Norwegian Central Bank is Testing Technical Digital Currency Solutions

Norwegian Central Bank is Testing Technical Digital Currency Solutions

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April 11, 2021 by Editor
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Norges Bank announced that its central bank digital currencies (CBDC) working group have agreed to begin looking into technological CBDC solutions. Norway is a member of the European Union, but it is not a member of the eurozone, and it has its currency, the Norwegian krone, like Sweden. Norway has been experimenting with CBDCs for
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Norges Bank announced that its central bank digital currencies (CBDC) working group have agreed to begin looking into technological CBDC solutions.

Norway is a member of the European Union, but it is not a member of the eurozone, and it has its currency, the Norwegian krone, like Sweden.

Norway has been experimenting with CBDCs for four years and claims to have the lowest cash consumption in the world.

This, combined with rapidly changing payment systems, is the impetus for a new research process.

“Central bank cash offers a range of valuable attributes to the payment system that may be important to keep and improve further by issuing a CBDC. Governor Oystein Olsen said, “We need more information to determine whether or not issuing a CBDC is acceptable.”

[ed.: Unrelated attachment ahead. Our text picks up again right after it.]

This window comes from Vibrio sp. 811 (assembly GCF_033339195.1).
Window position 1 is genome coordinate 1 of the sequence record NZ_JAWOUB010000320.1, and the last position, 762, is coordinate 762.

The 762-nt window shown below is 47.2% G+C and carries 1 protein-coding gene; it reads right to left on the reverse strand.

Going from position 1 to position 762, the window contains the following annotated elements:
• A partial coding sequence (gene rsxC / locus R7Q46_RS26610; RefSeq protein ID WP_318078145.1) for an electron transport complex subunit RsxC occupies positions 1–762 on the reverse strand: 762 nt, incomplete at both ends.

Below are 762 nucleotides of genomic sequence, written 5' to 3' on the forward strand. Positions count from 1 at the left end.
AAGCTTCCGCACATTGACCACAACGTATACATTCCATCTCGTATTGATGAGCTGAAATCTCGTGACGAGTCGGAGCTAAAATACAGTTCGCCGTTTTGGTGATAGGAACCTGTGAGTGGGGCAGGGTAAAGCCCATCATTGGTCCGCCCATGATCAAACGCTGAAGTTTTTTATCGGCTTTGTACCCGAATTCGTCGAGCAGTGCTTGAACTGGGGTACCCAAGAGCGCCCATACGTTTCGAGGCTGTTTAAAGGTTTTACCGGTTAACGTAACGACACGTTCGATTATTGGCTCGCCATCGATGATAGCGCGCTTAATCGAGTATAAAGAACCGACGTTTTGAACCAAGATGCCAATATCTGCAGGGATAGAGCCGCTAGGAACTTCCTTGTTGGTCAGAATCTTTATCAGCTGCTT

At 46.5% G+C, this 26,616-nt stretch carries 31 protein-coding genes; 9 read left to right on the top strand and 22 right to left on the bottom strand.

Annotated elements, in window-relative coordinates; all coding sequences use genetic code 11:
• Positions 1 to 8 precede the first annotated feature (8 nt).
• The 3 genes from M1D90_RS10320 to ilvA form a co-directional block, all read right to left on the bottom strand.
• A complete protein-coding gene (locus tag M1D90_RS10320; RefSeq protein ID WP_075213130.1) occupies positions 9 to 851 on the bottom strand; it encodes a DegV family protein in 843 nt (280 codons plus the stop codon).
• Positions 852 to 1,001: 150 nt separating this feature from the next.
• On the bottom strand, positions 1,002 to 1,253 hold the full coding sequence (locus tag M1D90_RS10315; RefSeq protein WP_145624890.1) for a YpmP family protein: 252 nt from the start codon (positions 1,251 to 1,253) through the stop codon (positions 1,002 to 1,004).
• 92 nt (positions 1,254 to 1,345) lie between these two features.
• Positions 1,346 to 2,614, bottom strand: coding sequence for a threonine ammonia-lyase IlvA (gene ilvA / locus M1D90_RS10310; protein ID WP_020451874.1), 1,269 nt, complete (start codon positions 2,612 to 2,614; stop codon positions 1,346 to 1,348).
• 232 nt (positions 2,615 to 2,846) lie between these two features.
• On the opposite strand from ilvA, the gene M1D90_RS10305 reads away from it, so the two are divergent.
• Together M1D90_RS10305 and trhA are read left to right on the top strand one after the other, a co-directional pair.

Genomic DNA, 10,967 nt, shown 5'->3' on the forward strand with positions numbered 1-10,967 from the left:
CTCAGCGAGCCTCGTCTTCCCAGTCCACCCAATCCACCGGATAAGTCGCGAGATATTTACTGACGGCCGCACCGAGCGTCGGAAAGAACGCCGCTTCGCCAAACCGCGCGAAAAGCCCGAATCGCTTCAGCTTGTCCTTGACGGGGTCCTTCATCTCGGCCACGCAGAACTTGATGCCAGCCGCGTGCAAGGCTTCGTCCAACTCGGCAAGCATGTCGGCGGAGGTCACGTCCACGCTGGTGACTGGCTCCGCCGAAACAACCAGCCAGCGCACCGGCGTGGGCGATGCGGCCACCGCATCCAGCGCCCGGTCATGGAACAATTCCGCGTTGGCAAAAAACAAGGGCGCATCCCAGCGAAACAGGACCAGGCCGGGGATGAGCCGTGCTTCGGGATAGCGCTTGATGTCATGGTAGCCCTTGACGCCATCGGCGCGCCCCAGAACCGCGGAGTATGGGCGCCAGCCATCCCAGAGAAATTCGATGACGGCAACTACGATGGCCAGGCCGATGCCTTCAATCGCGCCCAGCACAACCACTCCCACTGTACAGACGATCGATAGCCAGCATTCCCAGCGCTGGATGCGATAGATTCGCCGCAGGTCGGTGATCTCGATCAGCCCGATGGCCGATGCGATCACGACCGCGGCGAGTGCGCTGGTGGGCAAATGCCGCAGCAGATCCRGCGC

The bank also issued a CBDC paper on its third-phase explorations, requesting input by June 25, 2021.

This latest fourth technological experimentation process is expected to last up to two years and help determine which approach to further test.

In the meantime, policy changes might be necessary.

Norway estimates the penetration of a CBDC at only 3% of GDP for its study.
Two possible technological directions were outlined in the study.

One was tokenized money dependent on a ledger. Although blockchain and distributed ledger technology (DLT) were not explicitly mentioned, they were found to share specific characteristics with cryptocurrencies.

An account-based solution, similar to e-money, is an alternative option.

Regardless of which path is chosen, the bank stressed the importance of being “DLT compliant,” and programmable money has sparked a lot of interest.

Accessible, decentralized networks like public blockchains, according to the paper, are currently too immature to sustain a CBDC. As a result, if DLT is chosen, the blockchain would be allowed.

However, it is possible to envision a future in which CBDCs can be combined with a decentralized blockchain, which may serve as a “overlay” ledger for services that use CBDCs.

Meanwhile, the Bank of England and the UK Treasury have formed a CBDC task force. The results of the eurozone’s public digital euro survey were published.

China has also progressed to a more advanced stage of digital yuan research, which includes experimenting with different types of wallets and cross-border trials.

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